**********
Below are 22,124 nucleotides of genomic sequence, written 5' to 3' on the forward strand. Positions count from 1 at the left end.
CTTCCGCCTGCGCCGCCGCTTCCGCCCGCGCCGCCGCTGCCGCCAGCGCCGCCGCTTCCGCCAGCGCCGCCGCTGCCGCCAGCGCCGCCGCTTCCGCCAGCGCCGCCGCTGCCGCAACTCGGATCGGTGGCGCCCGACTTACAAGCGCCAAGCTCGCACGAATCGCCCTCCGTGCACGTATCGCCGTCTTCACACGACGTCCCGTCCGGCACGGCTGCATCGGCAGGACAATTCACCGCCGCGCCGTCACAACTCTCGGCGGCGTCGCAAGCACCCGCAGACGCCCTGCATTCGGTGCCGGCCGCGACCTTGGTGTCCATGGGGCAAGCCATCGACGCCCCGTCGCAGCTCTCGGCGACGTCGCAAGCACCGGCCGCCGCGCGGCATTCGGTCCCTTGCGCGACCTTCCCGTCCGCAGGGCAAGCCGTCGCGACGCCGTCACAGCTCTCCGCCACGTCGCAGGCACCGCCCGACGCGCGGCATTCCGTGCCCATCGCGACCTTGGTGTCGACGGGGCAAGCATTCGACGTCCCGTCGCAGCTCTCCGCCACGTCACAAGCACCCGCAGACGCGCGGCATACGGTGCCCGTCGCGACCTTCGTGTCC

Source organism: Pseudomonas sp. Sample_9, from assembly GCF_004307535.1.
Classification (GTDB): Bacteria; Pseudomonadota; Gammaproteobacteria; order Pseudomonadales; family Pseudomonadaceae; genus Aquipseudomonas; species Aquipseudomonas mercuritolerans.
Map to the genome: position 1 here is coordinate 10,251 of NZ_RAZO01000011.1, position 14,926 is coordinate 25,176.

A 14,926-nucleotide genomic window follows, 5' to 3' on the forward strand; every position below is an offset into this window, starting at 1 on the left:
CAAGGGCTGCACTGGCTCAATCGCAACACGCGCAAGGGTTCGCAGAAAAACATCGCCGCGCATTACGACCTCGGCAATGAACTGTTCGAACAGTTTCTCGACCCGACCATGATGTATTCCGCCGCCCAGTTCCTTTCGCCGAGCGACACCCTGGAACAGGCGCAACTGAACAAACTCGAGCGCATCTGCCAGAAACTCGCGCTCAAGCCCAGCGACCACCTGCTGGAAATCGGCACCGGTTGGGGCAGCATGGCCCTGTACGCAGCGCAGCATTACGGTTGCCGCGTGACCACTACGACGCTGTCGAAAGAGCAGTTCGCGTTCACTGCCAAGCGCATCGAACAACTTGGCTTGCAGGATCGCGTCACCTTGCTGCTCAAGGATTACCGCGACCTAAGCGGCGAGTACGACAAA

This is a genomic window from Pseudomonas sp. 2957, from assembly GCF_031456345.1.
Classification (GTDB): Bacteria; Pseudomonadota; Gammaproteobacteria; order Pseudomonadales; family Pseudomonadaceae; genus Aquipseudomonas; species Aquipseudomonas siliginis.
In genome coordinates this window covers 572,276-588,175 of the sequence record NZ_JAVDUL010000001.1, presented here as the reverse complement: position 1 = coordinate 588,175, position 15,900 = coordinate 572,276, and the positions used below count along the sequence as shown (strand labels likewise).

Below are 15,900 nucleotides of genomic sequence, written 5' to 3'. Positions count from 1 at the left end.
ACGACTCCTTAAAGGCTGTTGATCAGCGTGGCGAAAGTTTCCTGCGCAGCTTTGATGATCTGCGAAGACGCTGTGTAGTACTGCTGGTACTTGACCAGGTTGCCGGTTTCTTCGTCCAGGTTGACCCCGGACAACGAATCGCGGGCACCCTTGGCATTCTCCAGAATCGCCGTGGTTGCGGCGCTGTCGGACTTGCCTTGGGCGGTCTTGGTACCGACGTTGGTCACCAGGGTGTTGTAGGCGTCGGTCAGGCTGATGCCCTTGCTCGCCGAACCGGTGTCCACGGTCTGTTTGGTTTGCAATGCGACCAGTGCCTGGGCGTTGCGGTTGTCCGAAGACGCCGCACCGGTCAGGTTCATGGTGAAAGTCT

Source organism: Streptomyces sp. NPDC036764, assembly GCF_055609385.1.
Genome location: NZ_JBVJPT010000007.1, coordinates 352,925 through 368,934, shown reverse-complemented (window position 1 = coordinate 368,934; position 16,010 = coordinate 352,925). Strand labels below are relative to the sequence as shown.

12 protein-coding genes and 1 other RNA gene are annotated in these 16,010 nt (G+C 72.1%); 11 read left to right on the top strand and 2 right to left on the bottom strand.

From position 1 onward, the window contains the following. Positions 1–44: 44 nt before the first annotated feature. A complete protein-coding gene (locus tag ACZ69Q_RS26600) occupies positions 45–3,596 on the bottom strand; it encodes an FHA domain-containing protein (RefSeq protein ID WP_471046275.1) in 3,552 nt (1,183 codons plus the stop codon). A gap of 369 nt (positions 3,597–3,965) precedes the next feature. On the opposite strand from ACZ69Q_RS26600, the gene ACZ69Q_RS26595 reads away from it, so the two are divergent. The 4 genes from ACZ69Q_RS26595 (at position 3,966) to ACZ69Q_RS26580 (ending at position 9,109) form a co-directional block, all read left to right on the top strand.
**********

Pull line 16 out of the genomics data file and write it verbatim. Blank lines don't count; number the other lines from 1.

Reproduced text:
From position 1 onward, the window contains the following. Positions 1–44: 44 nt before the first annotated feature. A complete protein-coding gene (locus tag ACZ69Q_RS26600) occupies positions 45–3,596 on the bottom strand; it encodes an FHA domain-containing protein (RefSeq protein ID WP_471046275.1) in 3,552 nt (1,183 codons plus the stop codon). A gap of 369 nt (positions 3,597–3,965) precedes the next feature. On the opposite strand from ACZ69Q_RS26600, the gene ACZ69Q_RS26595 reads away from it, so the two are divergent. The 4 genes from ACZ69Q_RS26595 (at position 3,966) to ACZ69Q_RS26580 (ending at position 9,109) form a co-directional block, all read left to right on the top strand.